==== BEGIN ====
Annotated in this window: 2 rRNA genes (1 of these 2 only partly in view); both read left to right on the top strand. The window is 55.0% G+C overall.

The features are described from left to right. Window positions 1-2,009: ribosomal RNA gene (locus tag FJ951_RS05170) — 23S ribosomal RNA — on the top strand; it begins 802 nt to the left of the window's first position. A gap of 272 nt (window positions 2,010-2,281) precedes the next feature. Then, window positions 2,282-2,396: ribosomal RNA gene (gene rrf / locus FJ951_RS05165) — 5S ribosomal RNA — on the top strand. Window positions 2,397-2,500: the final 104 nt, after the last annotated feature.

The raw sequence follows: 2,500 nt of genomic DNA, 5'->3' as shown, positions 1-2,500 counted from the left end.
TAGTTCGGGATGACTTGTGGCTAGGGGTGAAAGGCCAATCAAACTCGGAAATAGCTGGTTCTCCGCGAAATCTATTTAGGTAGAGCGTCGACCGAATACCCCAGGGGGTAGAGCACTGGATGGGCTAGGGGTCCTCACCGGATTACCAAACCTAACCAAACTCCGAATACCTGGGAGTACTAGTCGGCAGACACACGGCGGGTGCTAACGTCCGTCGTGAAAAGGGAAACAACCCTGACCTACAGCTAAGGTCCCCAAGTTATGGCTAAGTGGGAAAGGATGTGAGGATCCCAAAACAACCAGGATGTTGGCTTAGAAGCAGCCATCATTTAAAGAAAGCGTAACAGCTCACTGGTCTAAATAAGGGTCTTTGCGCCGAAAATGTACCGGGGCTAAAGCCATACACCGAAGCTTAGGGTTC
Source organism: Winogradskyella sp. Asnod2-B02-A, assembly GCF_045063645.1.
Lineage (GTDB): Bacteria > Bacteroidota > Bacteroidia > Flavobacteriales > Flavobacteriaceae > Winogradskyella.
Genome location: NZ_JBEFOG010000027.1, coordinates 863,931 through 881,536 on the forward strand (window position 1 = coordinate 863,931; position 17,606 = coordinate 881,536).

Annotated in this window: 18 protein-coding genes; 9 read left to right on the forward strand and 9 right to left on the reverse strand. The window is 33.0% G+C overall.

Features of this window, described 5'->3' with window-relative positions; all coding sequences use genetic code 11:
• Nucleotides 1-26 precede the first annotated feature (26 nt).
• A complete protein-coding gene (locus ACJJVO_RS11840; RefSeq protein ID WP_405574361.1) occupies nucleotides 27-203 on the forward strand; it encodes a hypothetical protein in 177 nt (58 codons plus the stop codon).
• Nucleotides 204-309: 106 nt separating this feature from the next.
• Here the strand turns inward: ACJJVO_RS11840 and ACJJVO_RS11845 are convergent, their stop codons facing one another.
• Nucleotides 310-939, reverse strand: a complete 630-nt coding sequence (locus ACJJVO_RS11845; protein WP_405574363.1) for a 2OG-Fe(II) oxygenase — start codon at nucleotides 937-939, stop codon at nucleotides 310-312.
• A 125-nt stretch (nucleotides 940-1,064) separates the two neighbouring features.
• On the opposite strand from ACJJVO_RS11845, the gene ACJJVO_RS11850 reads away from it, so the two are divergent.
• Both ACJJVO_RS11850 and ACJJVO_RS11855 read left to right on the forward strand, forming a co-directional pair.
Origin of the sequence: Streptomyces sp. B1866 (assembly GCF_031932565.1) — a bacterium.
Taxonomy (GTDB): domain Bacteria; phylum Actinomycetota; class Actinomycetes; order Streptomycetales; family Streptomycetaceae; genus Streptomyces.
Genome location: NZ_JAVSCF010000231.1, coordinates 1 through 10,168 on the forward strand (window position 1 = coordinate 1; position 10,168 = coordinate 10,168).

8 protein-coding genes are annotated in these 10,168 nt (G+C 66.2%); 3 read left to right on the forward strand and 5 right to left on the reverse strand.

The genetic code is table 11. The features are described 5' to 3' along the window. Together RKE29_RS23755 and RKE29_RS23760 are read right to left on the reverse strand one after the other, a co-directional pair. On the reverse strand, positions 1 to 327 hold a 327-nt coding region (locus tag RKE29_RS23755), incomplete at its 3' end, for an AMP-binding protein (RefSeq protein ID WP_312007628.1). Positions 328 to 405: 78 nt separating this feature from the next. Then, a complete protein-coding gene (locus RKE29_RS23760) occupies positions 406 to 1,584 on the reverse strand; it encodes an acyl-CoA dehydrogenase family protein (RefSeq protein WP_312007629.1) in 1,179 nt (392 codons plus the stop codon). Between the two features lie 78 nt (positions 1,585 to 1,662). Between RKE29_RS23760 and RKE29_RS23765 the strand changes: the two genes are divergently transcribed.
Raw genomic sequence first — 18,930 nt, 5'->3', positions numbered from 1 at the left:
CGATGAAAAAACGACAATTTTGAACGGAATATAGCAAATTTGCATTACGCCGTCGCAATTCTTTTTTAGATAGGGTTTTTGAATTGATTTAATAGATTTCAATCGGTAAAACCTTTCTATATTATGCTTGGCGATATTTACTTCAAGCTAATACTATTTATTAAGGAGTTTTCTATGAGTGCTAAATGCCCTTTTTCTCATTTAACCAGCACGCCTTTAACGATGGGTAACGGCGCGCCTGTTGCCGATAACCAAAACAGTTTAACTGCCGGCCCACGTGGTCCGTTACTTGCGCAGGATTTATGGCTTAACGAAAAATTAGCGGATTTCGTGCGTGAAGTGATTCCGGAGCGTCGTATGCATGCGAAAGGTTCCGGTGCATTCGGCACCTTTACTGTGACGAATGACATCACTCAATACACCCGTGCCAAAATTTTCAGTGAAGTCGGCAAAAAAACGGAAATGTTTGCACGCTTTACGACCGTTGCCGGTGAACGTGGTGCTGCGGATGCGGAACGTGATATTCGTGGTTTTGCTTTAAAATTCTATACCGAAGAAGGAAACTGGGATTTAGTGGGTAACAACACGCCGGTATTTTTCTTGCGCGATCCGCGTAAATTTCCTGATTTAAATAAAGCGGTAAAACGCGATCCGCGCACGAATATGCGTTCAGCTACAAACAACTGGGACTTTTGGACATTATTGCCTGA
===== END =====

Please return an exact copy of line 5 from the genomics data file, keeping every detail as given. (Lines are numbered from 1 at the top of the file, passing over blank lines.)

Source organism: Winogradskyella sp. Asnod2-B02-A, assembly GCF_045063645.1.